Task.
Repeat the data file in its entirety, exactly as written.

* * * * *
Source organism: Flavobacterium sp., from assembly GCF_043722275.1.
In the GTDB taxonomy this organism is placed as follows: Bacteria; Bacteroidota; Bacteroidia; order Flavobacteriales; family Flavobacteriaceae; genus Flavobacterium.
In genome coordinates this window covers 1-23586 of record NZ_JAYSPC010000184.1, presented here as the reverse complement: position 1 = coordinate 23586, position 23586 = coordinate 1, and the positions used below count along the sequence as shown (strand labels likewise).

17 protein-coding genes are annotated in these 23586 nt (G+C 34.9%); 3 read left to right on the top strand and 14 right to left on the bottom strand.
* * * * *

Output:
Source organism: Flavobacterium sp., from assembly GCF_043722275.1.
In the GTDB taxonomy this organism is placed as follows: Bacteria; Bacteroidota; Bacteroidia; order Flavobacteriales; family Flavobacteriaceae; genus Flavobacterium.
In genome coordinates this window covers 1-23586 of record NZ_JAYSPC010000184.1, presented here as the reverse complement: position 1 = coordinate 23586, position 23586 = coordinate 1, and the positions used below count along the sequence as shown (strand labels likewise).

17 protein-coding genes are annotated in these 23586 nt (G+C 34.9%); 3 read left to right on the top strand and 14 right to left on the bottom strand.